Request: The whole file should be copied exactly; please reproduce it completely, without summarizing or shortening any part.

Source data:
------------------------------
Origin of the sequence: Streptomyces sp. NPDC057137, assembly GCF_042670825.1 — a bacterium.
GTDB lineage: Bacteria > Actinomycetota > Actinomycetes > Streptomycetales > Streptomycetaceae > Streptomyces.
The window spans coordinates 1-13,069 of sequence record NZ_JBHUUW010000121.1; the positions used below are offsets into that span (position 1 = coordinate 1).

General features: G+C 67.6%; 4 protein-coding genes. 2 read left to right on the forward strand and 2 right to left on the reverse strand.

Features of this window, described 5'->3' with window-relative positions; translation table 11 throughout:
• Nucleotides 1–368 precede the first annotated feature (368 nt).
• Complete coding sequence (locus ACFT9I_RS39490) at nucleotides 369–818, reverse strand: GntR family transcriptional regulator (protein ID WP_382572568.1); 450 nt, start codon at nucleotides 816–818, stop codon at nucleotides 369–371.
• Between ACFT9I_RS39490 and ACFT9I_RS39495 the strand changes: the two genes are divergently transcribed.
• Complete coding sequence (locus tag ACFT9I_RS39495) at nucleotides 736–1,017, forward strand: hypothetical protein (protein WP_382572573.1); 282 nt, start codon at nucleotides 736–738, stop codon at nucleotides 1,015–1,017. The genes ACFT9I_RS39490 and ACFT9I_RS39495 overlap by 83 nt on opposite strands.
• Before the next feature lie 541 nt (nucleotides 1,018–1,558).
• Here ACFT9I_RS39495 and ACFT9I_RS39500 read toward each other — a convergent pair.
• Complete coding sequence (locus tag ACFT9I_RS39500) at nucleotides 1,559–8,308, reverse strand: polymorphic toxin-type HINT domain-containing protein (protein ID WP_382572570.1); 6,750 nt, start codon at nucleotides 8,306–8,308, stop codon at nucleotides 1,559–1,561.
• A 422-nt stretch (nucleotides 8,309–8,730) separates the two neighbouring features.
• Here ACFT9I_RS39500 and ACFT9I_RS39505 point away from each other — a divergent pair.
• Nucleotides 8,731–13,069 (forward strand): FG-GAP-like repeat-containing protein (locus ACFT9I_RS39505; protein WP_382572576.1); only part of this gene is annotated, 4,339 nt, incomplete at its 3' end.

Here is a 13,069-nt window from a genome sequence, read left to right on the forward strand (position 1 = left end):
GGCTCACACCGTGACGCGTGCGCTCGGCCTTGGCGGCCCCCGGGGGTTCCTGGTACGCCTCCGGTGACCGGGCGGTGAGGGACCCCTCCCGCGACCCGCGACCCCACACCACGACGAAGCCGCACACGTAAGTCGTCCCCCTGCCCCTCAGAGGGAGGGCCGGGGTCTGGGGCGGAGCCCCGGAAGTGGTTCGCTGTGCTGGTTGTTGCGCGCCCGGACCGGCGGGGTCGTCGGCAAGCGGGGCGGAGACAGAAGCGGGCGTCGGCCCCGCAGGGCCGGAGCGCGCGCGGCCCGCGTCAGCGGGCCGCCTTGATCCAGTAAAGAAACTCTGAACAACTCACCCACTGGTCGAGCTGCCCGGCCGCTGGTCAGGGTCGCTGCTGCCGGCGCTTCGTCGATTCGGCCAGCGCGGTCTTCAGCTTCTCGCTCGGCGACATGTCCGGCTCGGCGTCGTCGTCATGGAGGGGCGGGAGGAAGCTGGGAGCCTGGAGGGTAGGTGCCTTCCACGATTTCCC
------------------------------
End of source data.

Origin of the sequence: Streptomyces sp. NPDC057137, assembly GCF_042670825.1 — a bacterium.
GTDB lineage: Bacteria > Actinomycetota > Actinomycetes > Streptomycetales > Streptomycetaceae > Streptomyces.
The window spans coordinates 1-13,069 of sequence record NZ_JBHUUW010000121.1; the positions used below are offsets into that span (position 1 = coordinate 1).

General features: G+C 67.6%; 4 protein-coding genes. 2 read left to right on the forward strand and 2 right to left on the reverse strand.

Features of this window, described 5'->3' with window-relative positions; translation table 11 throughout:
• Nucleotides 1–368 precede the first annotated feature (368 nt).
• Complete coding sequence (locus ACFT9I_RS39490) at nucleotides 369–818, reverse strand: GntR family transcriptional regulator (protein ID WP_382572568.1); 450 nt, start codon at nucleotides 816–818, stop codon at nucleotides 369–371.
• Between ACFT9I_RS39490 and ACFT9I_RS39495 the strand changes: the two genes are divergently transcribed.
• Complete coding sequence (locus tag ACFT9I_RS39495) at nucleotides 736–1,017, forward strand: hypothetical protein (protein WP_382572573.1); 282 nt, start codon at nucleotides 736–738, stop codon at nucleotides 1,015–1,017. The genes ACFT9I_RS39490 and ACFT9I_RS39495 overlap by 83 nt on opposite strands.
• Before the next feature lie 541 nt (nucleotides 1,018–1,558).
• Here ACFT9I_RS39495 and ACFT9I_RS39500 read toward each other — a convergent pair.
• Complete coding sequence (locus tag ACFT9I_RS39500) at nucleotides 1,559–8,308, reverse strand: polymorphic toxin-type HINT domain-containing protein (protein ID WP_382572570.1); 6,750 nt, start codon at nucleotides 8,306–8,308, stop codon at nucleotides 1,559–1,561.
• A 422-nt stretch (nucleotides 8,309–8,730) separates the two neighbouring features.
• Here ACFT9I_RS39500 and ACFT9I_RS39505 point away from each other — a divergent pair.
• Nucleotides 8,731–13,069 (forward strand): FG-GAP-like repeat-containing protein (locus ACFT9I_RS39505; protein WP_382572576.1); only part of this gene is annotated, 4,339 nt, incomplete at its 3' end.

Here is a 13,069-nt window from a genome sequence, read left to right on the forward strand (position 1 = left end):
GGCTCACACCGTGACGCGTGCGCTCGGCCTTGGCGGCCCCCGGGGGTTCCTGGTACGCCTCCGGTGACCGGGCGGTGAGGGACCCCTCCCGCGACCCGCGACCCCACACCACGACGAAGCCGCACACGTAAGTCGTCCCCCTGCCCCTCAGAGGGAGGGCCGGGGTCTGGGGCGGAGCCCCGGAAGTGGTTCGCTGTGCTGGTTGTTGCGCGCCCGGACCGGCGGGGTCGTCGGCAAGCGGGGCGGAGACAGAAGCGGGCGTCGGCCCCGCAGGGCCGGAGCGCGCGCGGCCCGCGTCAGCGGGCCGCCTTGATCCAGTAAAGAAACTCTGAACAACTCACCCACTGGTCGAGCTGCCCGGCCGCTGGTCAGGGTCGCTGCTGCCGGCGCTTCGTCGATTCGGCCAGCGCGGTCTTCAGCTTCTCGCTCGGCGACATGTCCGGCTCGGCGTCGTCGTCATGGAGGGGCGGGAGGAAGCTGGGAGCCTGGAGGGTAGGTGCCTTCCACGATTTCCC